After a thrilling night at BMA House on 19 June, the winners of the 2019 Global Good Awards, sponsored by Revive, have been revealed.
From corporate giants’ strategies to local town initiatives, this year’s honourees live up to the awards’ ethos of rewarding global good at all levels of society.
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GLOBAL GOOD COMPANY OF THE YEAR
The GOLD award for Global Good Company of the Year, sponsored by The Crown Estate went to WSP, the Canadian professional services company. WSP designs the infrastructure of the future, from city masterplans to Crossrail. With a design life of decades its Future Ready programme challenges all its 48,000 staff to design for the future, not just today’s codes. This approach places the firm at the heart of delivering prosperous, resilient, sustainable cities and societies, as well as contributing to achieving the UN’s Sustainable Development Goals. It is committed to being a zero-carbon business by 2025 and has high-profile, ambitious environmental policies, regulations and programmes. Read more here.
SILVER went to office supplies and business service company Commercial Group for its Commercial by Nature work. Commercial has been taking positive action through social enterprise, employee engagement and carbon reduction for nearly 13 years. Today, everything it does is underpinned by our ‘Commercial by @Nature’ ethos. Read more here.
And Leeds Building Society picked up BRONZE in recognition of its Doing Business Responsibly programme. Since launching its 2020 targets in 2017, the society has helped 135,000 more people to save, and 95,000 more people to have the home they want, including 25,000 first time buyers. Read more here.
GLOBAL GOOD SME OF THE YEAR
David Miller Architects triumphed as SME of the Year, receiving GOLD. The architects’ firm with offices in London and Liverpool uses digital innovation, collaboration and social value to drive improvement. Its approach to social value means that it is also making strides to bring young people, women and under-represented groups into the construction sector, helping to address the current skills gap. Read more here.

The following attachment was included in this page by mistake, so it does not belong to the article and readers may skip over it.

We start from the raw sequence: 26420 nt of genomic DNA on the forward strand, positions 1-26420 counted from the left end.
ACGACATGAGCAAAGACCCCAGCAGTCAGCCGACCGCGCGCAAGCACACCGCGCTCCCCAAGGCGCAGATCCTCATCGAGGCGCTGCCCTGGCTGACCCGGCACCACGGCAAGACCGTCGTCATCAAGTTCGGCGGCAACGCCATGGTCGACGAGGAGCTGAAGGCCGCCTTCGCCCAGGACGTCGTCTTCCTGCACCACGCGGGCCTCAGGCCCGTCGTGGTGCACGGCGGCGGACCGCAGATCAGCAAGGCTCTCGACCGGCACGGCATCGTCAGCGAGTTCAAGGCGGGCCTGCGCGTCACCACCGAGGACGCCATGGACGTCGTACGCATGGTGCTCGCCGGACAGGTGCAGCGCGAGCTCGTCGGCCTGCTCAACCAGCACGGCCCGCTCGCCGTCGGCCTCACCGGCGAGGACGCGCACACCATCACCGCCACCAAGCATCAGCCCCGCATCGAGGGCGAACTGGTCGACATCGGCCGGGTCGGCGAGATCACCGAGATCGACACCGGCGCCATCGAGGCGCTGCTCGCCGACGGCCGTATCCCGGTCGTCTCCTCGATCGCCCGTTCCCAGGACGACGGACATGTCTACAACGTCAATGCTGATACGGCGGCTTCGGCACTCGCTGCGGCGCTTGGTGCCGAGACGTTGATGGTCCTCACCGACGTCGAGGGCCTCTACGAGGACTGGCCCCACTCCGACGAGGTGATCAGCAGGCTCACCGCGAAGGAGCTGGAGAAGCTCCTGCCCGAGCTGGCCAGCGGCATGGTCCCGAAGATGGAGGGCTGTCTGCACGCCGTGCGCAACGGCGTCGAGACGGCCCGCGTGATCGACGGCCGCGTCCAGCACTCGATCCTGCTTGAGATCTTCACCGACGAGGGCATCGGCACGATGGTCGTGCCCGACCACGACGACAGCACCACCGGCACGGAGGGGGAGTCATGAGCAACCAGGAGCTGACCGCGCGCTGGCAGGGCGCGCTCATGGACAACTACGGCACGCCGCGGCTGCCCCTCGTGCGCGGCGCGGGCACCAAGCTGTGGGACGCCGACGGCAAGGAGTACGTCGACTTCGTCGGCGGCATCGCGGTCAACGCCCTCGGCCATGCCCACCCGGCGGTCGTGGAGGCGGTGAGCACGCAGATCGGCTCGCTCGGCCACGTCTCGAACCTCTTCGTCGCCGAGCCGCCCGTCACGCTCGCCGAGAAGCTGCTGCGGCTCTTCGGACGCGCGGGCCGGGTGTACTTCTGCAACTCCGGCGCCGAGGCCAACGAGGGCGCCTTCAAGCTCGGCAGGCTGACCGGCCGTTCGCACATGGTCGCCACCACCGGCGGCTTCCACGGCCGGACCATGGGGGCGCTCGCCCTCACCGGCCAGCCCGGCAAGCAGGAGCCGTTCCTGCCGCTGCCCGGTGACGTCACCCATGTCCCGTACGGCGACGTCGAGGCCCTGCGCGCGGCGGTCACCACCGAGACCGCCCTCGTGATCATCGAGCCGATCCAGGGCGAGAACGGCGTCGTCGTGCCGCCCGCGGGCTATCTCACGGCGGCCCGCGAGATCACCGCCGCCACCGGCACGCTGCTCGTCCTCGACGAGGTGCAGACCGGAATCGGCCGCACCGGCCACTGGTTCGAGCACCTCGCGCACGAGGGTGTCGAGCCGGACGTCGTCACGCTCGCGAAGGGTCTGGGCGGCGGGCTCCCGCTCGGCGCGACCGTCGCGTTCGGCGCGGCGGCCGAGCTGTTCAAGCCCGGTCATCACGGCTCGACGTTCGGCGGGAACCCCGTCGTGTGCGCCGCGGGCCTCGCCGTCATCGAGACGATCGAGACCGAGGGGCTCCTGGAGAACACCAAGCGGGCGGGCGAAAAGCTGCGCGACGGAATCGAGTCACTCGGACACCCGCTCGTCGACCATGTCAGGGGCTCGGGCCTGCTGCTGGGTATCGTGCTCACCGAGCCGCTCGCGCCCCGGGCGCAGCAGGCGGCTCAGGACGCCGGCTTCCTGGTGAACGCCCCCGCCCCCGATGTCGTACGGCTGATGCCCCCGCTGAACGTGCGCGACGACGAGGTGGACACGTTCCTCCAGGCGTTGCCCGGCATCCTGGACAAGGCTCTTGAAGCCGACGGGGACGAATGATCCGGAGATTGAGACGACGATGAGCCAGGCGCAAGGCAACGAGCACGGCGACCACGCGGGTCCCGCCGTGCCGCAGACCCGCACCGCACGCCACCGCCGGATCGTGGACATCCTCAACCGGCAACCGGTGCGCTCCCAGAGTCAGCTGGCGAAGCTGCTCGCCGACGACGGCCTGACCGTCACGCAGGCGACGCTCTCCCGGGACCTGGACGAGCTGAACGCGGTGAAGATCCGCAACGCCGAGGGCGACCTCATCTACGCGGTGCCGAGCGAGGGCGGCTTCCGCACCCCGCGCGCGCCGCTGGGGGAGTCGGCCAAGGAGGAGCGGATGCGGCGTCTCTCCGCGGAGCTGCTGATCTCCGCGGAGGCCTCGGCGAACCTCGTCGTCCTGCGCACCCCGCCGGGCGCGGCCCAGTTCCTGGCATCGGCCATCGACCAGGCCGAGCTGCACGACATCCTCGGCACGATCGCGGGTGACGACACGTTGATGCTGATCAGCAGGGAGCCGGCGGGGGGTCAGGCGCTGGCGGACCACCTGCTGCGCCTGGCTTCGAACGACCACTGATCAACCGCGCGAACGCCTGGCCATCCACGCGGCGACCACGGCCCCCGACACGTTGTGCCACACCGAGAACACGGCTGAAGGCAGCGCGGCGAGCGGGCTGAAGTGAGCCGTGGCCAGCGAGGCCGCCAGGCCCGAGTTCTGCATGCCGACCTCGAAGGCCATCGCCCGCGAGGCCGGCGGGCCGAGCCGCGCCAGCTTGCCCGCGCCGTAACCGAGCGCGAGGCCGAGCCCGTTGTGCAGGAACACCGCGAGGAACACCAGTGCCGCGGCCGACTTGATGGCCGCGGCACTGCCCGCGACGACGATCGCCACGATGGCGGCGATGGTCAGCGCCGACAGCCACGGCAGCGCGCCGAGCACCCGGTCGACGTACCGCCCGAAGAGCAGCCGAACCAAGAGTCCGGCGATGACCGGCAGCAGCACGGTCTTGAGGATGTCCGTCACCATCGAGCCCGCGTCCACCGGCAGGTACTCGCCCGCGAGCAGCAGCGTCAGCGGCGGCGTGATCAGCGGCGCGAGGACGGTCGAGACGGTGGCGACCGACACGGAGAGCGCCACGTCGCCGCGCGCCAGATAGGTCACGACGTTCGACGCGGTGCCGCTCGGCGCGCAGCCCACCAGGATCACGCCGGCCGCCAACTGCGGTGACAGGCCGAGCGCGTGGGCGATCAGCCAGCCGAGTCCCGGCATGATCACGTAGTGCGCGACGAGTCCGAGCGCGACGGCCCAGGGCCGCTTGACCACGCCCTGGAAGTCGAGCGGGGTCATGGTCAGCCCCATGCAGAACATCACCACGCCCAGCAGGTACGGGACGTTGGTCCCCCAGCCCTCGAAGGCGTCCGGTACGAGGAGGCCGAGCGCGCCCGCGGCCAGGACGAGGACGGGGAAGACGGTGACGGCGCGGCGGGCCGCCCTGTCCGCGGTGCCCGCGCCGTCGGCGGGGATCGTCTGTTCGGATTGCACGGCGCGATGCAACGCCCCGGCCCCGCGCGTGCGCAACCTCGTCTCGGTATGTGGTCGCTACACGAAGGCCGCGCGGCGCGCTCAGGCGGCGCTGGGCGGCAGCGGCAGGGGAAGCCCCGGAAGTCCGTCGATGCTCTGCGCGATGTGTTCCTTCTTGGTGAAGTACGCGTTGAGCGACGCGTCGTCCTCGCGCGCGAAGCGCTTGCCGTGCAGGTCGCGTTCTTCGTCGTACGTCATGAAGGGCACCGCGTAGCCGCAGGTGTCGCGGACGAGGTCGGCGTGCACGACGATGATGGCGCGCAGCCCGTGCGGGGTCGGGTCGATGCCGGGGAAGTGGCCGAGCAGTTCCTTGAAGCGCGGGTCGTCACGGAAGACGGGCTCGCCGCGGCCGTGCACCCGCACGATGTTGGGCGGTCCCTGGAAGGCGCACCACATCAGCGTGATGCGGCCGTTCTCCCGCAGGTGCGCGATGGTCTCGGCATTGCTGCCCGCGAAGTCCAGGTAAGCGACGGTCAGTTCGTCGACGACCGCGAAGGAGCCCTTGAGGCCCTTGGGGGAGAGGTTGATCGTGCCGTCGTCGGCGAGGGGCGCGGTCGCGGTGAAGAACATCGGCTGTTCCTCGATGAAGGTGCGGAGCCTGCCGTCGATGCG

Red-Inc was awarded SILVER for its environmental approach to supplying office supplies. It helps its clients understand the impact their purchases have on the environment, as well as providing them with the tools, outlets and knowledge to reverse them. Read more here.
INDIVIDUAL LEADER OF THE YEAR
Sue Riddlestone OBE, co-founder of Bioregional, took home GOLD in the Individual Leader of the Year category sponsored by Prospect Arts. Sue’s achievements include her work to help secure and implement the UN Sustainable Development Goals and steering long-term partnerships with retailers and developers alike that have helped create better places to live and work, with significant cuts in carbon emissions. Read more here.
SILVER went to Mark Norbury, CEO of UnLtd, for his work in expanding the company’s range of partnerships, increasing its income and developing a real focus on impact. See more here.
While Dr Darian McBain received BRONZE for her commitment to transforming the seafood industry by inspiring a vision for ocean stewardship and spearheading Thai Union’s global sustainability strategy, SeaChange. See more here
COMMUNITY PARTNERSHIP (Social & Environmental Sustainability)
Law firm Hogan Lovells was awarded GOLD in the Community Partnership (Social & Environmental Sustainability) for its 20,000 sun programme in tandem with Barefoot College, which trains women worldwide as solar engineers, innovators and educators, who return to their villages to bring light and learning to their community. Read more here.
SILVER was awarded to HammersmithBID for its Parklets initiative, which is part of a wider drive to deliver green spaces, cleaner air, and promote cycling. Eight parking spaces have been made into four vibrant green parklets on Hammersmith Grove. Read more here.
Tideway London won BRONZE for its Thames River Watch programme with Thames 21, which is contributing vital data to increase understanding of the plastic pollution epidemic. See more here.
COMMUNITY PARTNERSHIP (Employment, Education & Entrepreneurship)
UBS banked a GOLD in the Community Partnership (Employment, Education & Entrepreneurship) category for its work in Hackney. For the past 30 years, UBS has committed funding and harnessed the skills of its employees to drive impactful change in its neighbouring borough of Hackney. See more here.
Companies House won SILVER for its Autism Awareness & Inclusion programme, which provides basic work experience within a professional working environment for those with autism. Read more here.